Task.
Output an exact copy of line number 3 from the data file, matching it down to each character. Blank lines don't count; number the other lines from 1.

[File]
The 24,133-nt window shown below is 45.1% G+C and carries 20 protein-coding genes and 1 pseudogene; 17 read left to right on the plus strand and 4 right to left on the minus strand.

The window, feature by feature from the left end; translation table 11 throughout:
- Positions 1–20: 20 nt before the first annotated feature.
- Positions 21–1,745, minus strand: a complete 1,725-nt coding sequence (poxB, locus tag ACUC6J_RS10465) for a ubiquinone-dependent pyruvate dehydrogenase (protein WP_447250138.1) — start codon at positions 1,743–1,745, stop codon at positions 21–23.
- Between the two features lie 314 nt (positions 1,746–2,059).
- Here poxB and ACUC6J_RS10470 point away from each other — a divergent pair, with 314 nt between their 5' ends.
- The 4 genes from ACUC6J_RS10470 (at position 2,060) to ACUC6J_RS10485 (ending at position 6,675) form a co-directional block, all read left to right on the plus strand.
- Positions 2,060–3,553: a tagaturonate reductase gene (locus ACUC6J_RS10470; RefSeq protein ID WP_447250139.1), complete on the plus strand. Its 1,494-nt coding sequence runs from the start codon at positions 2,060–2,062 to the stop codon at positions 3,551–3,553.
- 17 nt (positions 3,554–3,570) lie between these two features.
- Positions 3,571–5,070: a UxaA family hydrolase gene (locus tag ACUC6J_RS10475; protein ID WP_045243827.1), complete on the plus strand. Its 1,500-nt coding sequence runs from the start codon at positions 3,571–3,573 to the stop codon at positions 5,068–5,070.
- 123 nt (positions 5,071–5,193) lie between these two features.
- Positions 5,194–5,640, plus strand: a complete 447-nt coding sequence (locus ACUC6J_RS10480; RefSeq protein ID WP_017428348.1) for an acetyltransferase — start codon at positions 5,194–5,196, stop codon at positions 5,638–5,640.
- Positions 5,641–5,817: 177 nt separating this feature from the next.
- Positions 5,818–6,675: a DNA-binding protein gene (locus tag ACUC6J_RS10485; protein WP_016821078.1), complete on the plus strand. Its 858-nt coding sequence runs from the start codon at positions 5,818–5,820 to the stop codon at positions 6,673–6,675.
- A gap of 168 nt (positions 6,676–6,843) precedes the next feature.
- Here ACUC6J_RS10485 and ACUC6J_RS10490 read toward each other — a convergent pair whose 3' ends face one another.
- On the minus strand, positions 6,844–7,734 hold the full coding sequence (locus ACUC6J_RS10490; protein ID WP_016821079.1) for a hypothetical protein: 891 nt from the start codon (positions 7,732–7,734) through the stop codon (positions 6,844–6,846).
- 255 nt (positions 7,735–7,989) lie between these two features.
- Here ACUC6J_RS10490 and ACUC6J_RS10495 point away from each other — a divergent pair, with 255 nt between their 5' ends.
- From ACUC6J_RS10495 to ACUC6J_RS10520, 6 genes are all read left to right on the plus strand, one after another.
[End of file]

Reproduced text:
- Positions 1–20: 20 nt before the first annotated feature.